Pushing forward to new resolutions for bringing the everyday person’s voice to the table:
At COP 23 the nations of the world are trying to move past the tremendous setback a reckless world leader has created is a battle that they are not entirely losing. There is an incredible energy of so many nations and subnational actors like those from the U.S. to come together and blaze a path forward. To forge this path the nations’ delegates focus on taking one step at a time from where they left off in the last COP in Morocco. One of these steps was the first ever official meeting at COP between nations and non-governmental actors. This was an effort to give more participation to the everyday people that make up civil society. The historic meeting seemed to go well. Unanimously there was an outpouring of appreciation from every country about the input of non-state actors. Unfortunately, the general consensus was that while the non-state actors were incredibly important many countries were afraid that continuing this dialogue would distract from the greater negotiations and take away some of the vital energy for moving the Paris Agreement into implementation. After having seen how many different voices are represented by governments at a negotiation I totally understand how if not done right adding non-state stakeholders may just create a din of voices rather than a conversation that can progress. So despite all my hopes and dreams, it sounds like for now COP 23 may be the first and last negotiation between the nations and non-state actors for now. That being said Dominican Republic, Panama, the Republic of Congo and non-state actors like Citizen’s Climate Lobby are all very much invested in bringing non-state actors to the negotiation table and will not let this failed attempt stop them.
The individual citizen’s voice still has a chance
On another front, however, as countries across the world get experience implementing their greenhouse gas reduction and adaptation commitments (termed Nationally Determined Contribution or NDC) they are realizing that these policies will never be successfully implemented without stakeholder and citizen buy-in.
Climate leaders like Germany, Morocco, Chile and Argentina are already enhancing their NDCs to be even more ambitious and they are across the board doing it by incorporating the voice of the everyday citizen.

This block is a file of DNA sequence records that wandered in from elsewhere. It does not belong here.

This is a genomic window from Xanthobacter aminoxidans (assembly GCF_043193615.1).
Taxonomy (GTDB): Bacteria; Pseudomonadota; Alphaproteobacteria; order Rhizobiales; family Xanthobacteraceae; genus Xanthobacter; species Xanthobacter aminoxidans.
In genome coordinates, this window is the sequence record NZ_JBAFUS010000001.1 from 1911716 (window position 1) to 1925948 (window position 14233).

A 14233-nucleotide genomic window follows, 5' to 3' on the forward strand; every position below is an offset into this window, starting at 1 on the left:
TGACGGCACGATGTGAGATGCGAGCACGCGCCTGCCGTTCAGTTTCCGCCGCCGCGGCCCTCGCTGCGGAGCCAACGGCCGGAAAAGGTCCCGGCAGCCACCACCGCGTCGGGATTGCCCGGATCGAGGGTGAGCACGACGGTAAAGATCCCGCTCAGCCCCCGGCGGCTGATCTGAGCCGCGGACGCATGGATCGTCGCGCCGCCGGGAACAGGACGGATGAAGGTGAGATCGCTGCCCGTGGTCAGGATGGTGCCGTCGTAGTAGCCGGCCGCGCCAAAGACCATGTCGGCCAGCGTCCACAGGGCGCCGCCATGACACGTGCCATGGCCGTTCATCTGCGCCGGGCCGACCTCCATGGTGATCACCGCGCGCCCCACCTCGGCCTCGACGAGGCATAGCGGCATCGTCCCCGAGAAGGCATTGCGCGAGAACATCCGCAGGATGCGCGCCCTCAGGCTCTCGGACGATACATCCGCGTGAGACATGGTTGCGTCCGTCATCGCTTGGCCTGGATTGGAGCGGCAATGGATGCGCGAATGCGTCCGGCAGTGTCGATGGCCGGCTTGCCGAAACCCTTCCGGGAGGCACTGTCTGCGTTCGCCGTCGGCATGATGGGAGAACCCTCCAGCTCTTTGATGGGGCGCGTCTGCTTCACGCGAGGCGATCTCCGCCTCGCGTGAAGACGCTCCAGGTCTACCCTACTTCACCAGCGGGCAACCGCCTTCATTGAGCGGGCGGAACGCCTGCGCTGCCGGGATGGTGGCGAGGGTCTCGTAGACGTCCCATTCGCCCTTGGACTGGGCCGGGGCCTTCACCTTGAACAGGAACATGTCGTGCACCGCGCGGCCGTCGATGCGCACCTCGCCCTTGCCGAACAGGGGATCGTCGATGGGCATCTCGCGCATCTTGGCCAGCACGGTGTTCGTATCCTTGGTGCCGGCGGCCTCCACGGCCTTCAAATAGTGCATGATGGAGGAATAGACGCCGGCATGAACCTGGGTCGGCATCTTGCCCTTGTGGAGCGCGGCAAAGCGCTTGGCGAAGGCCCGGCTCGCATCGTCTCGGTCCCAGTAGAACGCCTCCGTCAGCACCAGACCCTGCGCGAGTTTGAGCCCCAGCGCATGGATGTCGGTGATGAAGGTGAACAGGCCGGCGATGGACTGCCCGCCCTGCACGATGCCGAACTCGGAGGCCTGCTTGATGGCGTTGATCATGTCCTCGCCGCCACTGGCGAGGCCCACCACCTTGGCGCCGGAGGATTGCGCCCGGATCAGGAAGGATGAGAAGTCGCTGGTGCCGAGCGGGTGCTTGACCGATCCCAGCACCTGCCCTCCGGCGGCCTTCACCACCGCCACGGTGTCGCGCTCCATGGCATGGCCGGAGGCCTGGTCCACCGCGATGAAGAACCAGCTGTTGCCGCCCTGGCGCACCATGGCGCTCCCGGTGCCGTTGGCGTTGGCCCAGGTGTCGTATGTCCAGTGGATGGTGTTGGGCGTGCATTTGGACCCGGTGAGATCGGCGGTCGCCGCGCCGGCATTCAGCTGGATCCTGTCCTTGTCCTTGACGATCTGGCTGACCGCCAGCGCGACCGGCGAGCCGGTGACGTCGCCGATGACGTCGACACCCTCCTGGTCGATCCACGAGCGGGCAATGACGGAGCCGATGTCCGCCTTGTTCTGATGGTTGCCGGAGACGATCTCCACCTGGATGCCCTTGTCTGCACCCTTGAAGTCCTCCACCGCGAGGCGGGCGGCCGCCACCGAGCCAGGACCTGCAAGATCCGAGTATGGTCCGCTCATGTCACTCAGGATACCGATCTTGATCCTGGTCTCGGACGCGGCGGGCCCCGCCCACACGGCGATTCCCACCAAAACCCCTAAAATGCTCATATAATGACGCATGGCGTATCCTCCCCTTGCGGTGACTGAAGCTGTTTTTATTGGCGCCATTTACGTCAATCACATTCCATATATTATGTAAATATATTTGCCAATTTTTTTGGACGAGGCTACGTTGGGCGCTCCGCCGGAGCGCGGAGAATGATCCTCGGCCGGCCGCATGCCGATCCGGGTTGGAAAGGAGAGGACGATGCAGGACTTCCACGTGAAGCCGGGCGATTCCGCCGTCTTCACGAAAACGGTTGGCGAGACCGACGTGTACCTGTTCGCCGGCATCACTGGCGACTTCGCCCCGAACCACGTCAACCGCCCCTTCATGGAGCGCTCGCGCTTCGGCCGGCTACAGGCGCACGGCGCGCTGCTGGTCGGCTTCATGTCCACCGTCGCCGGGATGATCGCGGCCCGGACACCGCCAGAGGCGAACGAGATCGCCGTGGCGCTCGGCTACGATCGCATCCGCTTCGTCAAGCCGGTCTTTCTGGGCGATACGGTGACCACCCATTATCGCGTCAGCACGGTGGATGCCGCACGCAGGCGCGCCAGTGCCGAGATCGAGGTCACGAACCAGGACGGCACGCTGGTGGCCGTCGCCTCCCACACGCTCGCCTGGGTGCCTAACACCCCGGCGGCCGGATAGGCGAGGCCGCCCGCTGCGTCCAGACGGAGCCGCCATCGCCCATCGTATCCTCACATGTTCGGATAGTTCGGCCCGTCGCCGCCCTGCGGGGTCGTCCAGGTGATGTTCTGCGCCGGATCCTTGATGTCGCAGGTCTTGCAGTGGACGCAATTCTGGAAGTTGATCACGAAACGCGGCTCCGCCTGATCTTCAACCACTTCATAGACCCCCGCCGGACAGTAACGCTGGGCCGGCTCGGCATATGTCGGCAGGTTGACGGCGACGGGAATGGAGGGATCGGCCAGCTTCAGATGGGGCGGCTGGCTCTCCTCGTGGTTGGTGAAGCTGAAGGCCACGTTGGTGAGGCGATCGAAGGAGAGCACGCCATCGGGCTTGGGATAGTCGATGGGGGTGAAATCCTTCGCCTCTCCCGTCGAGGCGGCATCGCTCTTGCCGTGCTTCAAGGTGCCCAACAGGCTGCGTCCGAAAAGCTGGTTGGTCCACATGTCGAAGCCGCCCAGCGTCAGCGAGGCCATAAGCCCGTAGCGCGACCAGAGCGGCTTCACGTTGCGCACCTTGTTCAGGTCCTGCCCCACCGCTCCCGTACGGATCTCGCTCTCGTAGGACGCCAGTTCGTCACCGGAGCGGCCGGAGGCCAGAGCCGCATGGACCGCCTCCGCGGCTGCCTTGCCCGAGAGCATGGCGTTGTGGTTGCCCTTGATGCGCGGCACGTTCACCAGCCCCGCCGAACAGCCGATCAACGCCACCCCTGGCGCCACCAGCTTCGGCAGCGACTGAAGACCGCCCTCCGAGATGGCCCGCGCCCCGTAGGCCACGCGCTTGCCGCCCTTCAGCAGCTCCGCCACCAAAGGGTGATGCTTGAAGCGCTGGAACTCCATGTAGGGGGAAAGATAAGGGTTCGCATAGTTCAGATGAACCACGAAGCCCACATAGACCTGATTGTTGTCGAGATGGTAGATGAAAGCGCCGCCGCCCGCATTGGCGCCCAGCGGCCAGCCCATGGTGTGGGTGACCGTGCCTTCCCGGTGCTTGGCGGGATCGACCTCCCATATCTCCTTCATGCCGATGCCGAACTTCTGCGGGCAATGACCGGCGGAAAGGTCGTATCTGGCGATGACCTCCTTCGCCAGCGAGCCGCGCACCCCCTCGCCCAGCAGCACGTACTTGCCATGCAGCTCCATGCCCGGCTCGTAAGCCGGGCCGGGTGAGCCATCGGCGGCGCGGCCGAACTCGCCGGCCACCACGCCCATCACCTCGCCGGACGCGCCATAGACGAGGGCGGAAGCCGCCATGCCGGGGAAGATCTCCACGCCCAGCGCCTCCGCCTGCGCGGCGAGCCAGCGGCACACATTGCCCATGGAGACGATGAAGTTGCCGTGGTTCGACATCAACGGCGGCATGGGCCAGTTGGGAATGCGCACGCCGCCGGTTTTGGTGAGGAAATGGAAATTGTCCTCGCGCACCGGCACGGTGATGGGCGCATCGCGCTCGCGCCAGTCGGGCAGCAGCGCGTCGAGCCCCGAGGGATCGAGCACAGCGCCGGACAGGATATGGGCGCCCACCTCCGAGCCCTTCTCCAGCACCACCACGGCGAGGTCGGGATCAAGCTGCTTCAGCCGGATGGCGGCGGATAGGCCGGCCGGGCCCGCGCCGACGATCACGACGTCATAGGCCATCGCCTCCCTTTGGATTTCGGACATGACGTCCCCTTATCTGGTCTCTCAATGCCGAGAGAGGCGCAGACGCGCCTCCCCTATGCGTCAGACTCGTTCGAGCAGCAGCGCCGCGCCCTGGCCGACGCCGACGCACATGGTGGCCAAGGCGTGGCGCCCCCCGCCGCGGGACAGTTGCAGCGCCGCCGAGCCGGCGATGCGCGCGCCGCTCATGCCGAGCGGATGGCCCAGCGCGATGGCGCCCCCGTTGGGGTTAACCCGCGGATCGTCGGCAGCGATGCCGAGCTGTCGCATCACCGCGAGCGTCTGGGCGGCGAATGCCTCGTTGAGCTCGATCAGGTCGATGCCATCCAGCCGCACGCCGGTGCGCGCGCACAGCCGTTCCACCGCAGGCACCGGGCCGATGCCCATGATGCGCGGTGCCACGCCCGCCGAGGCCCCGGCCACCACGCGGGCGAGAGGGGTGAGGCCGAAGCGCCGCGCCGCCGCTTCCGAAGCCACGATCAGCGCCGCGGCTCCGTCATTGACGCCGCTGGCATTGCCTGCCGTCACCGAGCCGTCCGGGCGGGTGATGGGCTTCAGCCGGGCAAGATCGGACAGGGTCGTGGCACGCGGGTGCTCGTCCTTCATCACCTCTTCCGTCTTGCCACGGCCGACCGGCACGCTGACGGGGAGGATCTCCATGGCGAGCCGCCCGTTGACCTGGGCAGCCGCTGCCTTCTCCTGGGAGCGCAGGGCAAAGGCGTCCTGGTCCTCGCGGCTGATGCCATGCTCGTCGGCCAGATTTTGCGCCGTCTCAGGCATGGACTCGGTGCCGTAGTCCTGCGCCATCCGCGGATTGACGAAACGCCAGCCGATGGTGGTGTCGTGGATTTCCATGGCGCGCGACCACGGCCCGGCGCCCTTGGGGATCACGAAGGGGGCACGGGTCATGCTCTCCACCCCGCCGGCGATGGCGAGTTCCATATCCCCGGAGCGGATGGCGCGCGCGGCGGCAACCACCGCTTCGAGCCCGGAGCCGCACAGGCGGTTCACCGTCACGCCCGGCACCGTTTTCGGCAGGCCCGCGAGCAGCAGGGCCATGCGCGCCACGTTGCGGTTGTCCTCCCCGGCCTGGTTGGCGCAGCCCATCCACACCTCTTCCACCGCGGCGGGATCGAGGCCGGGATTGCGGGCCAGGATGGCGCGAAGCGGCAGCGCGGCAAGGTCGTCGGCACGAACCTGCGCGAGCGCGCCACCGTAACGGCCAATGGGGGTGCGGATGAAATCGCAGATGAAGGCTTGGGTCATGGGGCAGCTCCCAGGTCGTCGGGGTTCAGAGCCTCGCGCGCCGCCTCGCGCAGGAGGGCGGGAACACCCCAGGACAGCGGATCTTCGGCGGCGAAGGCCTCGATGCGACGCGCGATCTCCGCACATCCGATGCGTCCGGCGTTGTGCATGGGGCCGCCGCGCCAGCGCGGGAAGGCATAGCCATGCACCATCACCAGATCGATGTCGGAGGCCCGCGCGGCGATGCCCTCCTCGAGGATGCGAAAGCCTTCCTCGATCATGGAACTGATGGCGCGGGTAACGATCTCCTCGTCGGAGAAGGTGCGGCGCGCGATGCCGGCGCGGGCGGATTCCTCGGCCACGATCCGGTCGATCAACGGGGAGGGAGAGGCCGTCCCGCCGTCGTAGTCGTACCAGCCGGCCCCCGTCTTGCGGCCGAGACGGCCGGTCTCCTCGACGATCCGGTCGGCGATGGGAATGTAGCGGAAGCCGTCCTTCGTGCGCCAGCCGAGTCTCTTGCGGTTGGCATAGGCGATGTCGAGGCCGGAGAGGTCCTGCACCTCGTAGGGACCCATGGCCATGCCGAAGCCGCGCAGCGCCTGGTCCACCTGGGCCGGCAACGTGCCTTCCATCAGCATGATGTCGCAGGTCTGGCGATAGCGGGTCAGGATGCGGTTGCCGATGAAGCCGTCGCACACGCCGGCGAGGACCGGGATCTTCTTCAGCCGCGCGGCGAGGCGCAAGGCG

Argentina said that the most important part of their ability to enhance their NDC was participation and co-authorship by multi-stakeholder parties. They conducted a series of roundtables with industries and extended them to include NGO’s, academics and everyone else.
Germany said that they gave huge consultations not only with stakeholder but with everyday citizens before revising their NDC. They even took open proposals for how to enhance their NDC from their citizens. Germany explained how important these open proposal from civil society were for allowing people to take ownership of the countries commitments and for challenging business sectors to meet these NDCs.
Morocco engaged stakeholders during their process at multiple stages. First, while they were investigating ways to enhance their NDC and then again after it was drafted to get further feedback. This process resulted in an ambitious goal of reducing greenhouse gas emissions from 32% to 42%.
For me, it is hard to accept that having your voice heard by UNFCCC will probably never be as straightforward or satisfying as getting to talk to a chamber hall full of the world’s leaders about what they should be doing. UNFCCC is a swirling whirlwind of words, documents, and imperfect yet relatable human actors. Scientific theory tells us that a butterfly’s wings can cause a mighty storm across the world. Similarly, with the right groundwork, your voice can also complete the similarly winding and unpredictable journey being heard at the world’s largest stage for climate solutions, the Chamber Hall of the United Nations Framework on Climate Change. So speak up and take action.
Citizens’ Climate Engagement Network organizes focus groups so that the ideas of everyday peoples voices can be relayed to the United Nations Framework on Climate Change.
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— Post by Chris Karounos writing from Bonn, Germany